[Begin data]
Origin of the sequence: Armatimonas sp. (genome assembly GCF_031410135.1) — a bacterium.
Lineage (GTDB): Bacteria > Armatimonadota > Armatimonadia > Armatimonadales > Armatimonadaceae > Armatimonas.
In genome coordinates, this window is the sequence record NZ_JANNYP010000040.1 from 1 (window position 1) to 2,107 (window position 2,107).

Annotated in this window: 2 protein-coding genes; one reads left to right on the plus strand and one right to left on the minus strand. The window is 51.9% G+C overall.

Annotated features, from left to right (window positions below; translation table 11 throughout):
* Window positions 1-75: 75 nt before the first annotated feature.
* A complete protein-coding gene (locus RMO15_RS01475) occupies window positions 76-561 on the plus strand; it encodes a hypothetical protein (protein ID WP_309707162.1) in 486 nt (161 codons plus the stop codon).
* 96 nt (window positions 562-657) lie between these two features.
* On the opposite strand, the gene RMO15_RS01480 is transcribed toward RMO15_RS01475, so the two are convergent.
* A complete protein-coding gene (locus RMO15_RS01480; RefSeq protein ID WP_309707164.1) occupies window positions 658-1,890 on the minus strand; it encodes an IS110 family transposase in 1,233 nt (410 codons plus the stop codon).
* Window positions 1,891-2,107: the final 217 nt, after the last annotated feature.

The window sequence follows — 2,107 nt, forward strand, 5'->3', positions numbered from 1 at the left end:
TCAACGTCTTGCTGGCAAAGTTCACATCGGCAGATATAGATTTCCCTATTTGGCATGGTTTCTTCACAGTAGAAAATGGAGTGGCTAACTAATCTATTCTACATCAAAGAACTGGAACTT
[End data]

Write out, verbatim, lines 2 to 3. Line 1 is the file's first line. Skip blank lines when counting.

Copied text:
Lineage (GTDB): Bacteria > Armatimonadota > Armatimonadia > Armatimonadales > Armatimonadaceae > Armatimonas.
In genome coordinates, this window is the sequence record NZ_JANNYP010000040.1 from 1 (window position 1) to 2,107 (window position 2,107).